Wednesday, October 12, 2005


Yawn, Ben Webster

The Quills--yes, the least suspenseful awards in recorded history--were dutifully handed out yesterday in a four-hour-plus ceremony. Dark horse winners included J.K. Rowling, Jon Stewart, and Stephen King. So much for populism. Meanwhile, we have the Nobel Prize announcement to anticipate tomorrow afternoon, but I may not offer the most punctual coverage: I'll be busy atoning.

On a more inspirational note, I spent an enchanted hour yesterday listening to Ben Webster Meets Gerry Mulligan, a 1959 summit meeting at which all the stars and planets aligned to perfection. Webster's breathy, emotive tenor is a treat in any context. But he found an ideal jousting partner in Mulligan, with a taste for gorgeous counterpoint and a ruddy tone to match his own. The first cut, "Chelsea Bridge," may be the most beautiful of Webster's many recordings of the Billy Strayhorn classic. But the other ballads are on par, while the midtempo pieces bounce along very nicely, courtesy of the blue-ribbon rhythm section (Jimmy Rowles, Leroy Vinnegar, Mel Lewis). If you don't own this CD, your life has a yawning hole in it, easily patched for a piddling $10.99. Don't delay!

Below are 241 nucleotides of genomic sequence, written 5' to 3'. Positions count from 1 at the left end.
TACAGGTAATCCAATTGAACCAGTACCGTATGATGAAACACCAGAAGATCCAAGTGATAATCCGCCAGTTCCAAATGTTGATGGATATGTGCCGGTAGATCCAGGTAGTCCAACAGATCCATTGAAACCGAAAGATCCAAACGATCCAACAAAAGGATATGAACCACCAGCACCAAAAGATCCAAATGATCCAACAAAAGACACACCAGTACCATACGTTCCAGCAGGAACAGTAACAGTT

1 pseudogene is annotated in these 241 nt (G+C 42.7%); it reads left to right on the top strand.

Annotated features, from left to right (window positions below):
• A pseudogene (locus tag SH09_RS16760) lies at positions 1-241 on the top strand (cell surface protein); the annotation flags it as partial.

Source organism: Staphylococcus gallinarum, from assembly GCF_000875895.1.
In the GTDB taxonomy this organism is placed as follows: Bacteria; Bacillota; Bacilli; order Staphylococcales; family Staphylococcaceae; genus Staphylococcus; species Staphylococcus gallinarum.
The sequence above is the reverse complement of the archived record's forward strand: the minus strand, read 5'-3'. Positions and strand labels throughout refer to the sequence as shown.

Comments: and you're done.
I want to add to the celebration of this magnificent recording and to remind myself to put it into my ipod. Of the various Gerry Mulligan meets recordings that he made for Verve in the late 50's and they are all choice and include such brilliant saxophonists as Stan Getz, Johnny Hodges and Paul desmond, this is the creme dela creme and with Ben Webster meets Art Tatum, the magnificent Ben's greatest small group recording. It is also availble as a 2 CD set with even more alternates. The one CD is sufficent and wonderful music to listen to after atoning. I want to add to the praise of this amazing west coast multiracial rhythym section.
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